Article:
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Re: Bolting issues

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High Strength Bolts (HSB's) started replacing rivets as the preferred 
connection in the 1950's, when I was a student.  In my senior year (1958-59), 
I wrote a student paper on the then known performance of HSB's, particularly 
as compared to rivets.

In the beginning, HSB's were permitted to replace rivets on a 1:1 basis;  the 
connection would be designed for rivets and HSB's would be used instead.  The 
performance of HSB's subject to vibration was performed on structures of that 
arch-conservatism of design, railroad bridges.  Due to vibration, rivets had 
a history of loosening and had to be replaced periodically.  When HSB's were 
installed in place of loosened rivets, there was no evidence of loosening of 
the HSB's even when rivets continued to loosen on the opposite end of the 
bridge in which HSB's were placed.

It was recognized that joint performance of HSB's was due to the bolts 
inducing a high clamping force in the connection and the forces transferred 
thru friction between the parts and not thru shear in the bolts.  Tests were 
performed with the interface heavily coated with grease and friction still 
prevailed.

It wasn't too long before connection design requirements for HSB's separate 
from rivets was developed, eliminating the 1:1 substitution.  Further 
developments had design requirements for "bearing" (shear) connections and 
"slip critical" (friction) connections.

Do "bearing" connections actually transmit forces by bearing, shear or 
friction?  I think the answer is "Yes."  Witness the "banging building" 
syndrome where large "bangs" are heard and vibrations felt in a building 
when a connection changes from "friction" to "bearing."

A. Roger Turk, P.E.(Structural)
Tucson, Arizona

Charlie Carter wrote:

. > Majid:
. > 
. > Here's what I know.
. > 
. > >> Does <the RCSC Spec. > says how many turns? or how much extra tension
. > >> is okay?
. > 
. > When you install a bolt, you are talking about a range of from 1/3 turn
. > to 2/3 turn from snug to induce the pretension for the turn-of-nut
. > method. Other methods use different indicators, but the required turn
. > will likely be very similar. Rotational capacity tests demonstrate that
. > high-strength bolts can withstand several turns before failure in
. > torque-induced tension, particularly A325's, which are quite ductile. I
. > think any extra tension is okay, as long as the bolt doesn't break
. > during installation. All you're really doing is over-rotating and
. > stretching the bolt a little more. But by that time, you're in the
. > plastic portion of the bolt elongation curve, so even a large
. > over-rotation only makes a small difference in the installed pretension.
. > 
. > Also, when you let go of the wrench, the stress state in the bolt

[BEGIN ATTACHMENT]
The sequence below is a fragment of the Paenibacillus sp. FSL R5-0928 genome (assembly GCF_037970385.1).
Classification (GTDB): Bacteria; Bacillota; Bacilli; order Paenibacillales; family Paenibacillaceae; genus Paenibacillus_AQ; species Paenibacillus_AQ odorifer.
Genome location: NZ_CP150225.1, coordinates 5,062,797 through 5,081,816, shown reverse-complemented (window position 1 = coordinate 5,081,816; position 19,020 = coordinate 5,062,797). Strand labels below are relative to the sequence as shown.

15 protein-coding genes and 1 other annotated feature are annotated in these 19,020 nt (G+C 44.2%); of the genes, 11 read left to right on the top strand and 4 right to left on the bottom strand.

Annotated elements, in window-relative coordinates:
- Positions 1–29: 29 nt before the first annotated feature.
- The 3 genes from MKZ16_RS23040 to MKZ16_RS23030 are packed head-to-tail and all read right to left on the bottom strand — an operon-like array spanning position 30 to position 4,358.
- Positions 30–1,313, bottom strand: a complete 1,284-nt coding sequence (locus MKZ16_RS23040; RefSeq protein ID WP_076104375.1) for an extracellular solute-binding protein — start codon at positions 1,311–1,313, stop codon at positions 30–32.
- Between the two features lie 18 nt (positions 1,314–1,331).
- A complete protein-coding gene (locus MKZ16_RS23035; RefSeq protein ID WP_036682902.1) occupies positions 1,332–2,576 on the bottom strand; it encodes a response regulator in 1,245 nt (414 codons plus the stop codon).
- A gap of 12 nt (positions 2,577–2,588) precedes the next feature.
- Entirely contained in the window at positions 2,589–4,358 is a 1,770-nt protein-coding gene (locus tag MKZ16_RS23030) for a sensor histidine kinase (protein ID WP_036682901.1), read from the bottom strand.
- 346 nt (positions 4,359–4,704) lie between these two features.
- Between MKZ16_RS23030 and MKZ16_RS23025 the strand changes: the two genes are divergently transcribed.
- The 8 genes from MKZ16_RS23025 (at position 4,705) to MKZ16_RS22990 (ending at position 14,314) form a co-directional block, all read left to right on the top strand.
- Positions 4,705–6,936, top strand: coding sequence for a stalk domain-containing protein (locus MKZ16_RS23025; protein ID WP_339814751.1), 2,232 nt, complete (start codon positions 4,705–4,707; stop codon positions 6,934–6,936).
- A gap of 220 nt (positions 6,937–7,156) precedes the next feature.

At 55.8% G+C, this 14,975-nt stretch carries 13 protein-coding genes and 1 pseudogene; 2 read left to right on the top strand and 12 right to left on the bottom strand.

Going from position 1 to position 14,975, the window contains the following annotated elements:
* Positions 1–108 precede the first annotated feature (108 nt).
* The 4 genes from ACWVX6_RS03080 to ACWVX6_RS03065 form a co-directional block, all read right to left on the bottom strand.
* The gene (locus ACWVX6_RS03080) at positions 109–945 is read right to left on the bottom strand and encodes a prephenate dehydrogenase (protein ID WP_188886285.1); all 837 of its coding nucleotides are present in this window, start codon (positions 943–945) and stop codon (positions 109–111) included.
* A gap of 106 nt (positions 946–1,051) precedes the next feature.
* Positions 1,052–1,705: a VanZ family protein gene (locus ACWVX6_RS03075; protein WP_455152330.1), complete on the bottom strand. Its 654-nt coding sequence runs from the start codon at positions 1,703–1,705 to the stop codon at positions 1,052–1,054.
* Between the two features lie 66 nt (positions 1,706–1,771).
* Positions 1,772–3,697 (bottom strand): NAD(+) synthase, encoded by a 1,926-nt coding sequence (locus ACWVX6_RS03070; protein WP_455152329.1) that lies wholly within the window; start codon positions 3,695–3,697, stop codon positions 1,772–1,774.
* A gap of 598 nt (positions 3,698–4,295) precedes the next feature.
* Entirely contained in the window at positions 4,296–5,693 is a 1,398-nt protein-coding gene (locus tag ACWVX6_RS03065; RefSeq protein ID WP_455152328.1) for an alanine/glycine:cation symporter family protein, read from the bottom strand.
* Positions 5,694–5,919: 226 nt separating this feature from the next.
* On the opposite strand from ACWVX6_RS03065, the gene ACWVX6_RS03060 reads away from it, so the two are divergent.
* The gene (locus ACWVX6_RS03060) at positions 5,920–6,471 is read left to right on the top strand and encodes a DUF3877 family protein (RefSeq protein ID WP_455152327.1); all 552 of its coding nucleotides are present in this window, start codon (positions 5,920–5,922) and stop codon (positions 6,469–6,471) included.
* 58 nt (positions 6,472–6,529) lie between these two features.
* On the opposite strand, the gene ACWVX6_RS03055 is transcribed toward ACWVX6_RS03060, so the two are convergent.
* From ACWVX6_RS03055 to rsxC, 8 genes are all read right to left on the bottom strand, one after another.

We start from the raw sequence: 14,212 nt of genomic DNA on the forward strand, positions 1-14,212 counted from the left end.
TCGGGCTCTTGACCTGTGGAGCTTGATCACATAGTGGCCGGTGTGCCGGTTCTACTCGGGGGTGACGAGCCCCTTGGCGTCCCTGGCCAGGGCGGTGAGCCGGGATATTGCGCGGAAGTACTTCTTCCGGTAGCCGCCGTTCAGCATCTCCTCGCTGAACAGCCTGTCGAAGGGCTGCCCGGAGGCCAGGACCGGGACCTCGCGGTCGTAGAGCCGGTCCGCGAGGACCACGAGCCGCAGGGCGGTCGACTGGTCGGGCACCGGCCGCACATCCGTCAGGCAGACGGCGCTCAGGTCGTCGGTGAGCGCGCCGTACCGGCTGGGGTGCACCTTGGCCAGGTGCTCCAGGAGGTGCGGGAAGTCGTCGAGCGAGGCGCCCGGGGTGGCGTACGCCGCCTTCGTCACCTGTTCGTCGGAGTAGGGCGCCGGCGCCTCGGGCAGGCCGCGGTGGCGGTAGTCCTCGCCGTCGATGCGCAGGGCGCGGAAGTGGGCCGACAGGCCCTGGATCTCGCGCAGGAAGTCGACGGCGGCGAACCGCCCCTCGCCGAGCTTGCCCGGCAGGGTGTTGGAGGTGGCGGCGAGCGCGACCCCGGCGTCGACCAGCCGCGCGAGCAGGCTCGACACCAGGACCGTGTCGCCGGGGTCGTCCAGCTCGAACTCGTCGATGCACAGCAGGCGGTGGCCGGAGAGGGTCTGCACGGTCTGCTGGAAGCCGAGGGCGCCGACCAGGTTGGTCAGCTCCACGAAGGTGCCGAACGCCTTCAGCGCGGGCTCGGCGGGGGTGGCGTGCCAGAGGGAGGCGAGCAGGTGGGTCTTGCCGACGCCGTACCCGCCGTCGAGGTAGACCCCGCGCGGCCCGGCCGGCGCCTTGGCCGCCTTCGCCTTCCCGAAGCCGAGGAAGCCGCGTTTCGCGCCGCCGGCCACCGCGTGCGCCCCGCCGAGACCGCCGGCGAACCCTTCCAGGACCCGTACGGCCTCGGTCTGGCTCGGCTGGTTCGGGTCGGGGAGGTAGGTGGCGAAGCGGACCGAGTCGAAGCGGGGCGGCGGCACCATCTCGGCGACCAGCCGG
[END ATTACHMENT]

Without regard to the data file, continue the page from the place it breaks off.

. > changes from combined tension/torque to tension only, which is not
. > nearly as demanding. Add all this up and the worst stresses the bolt
. > will ever see (if designed to meet the AISC and RCSC Specifications) are
. > induced during installation.
. > 
. > >> excessive pretensioning load must affect shear capcity of the bolt at
. > >> "factored loads" not "service loads", specially when shear plane
. > >> passing through threads
. > 
. > Shear strength is independent of pretension because any pretension that
. > existed prior to loading will be released by shear deformations that
. > occur before failure. That's why the tabulated bolt shear and tensile
. > strengths are good for any installation condition (i.e., snug-tight or
. > pretensioned). The shear plane passing through the threads does affect
. > the shear strength, however. The question of service loads vs. factored
. > loads is really not applicable. Bolts don't fail at service loads. Slip
. > occurs just above the service range, but that is an awefully benign
. > "failure."
. > 
. > >> I have sound theoretical reasons for why shear-tension interaction
. > >> exist, and therefore, it must be applicable to bolts as well...One
. > >> figure <in Kulak's book> (4.17) supports this idea and one does not
. > >> (4.15)
. > 
. > You have to distinguish between externally applied tension and
. > pretension when you talk about shear tension interaction. The
. > interaction of externally applied shear and tensile forces must be
. > considered. Interaction between externally applied shear and the
. > installed pretension is not a design consideration, however, for the
. > same reason as stated previously (i.e., you'll lose all pretension due
. > to shear deformations of the bolt shank prior to failure). Kulak Figure
. > 4.17 is for interaction of externally applied shear and tensile forces
. > only. Figure 4.15 shows clearly that shear strength is independent of
. > installed pretension. In fact, it shows that a bolt still has the same
. > shear strength after 1.5 turns as it had at snug and 1/2 turn!
. > 
. > I talk too much. (-:
. > 
. > Charlie
. >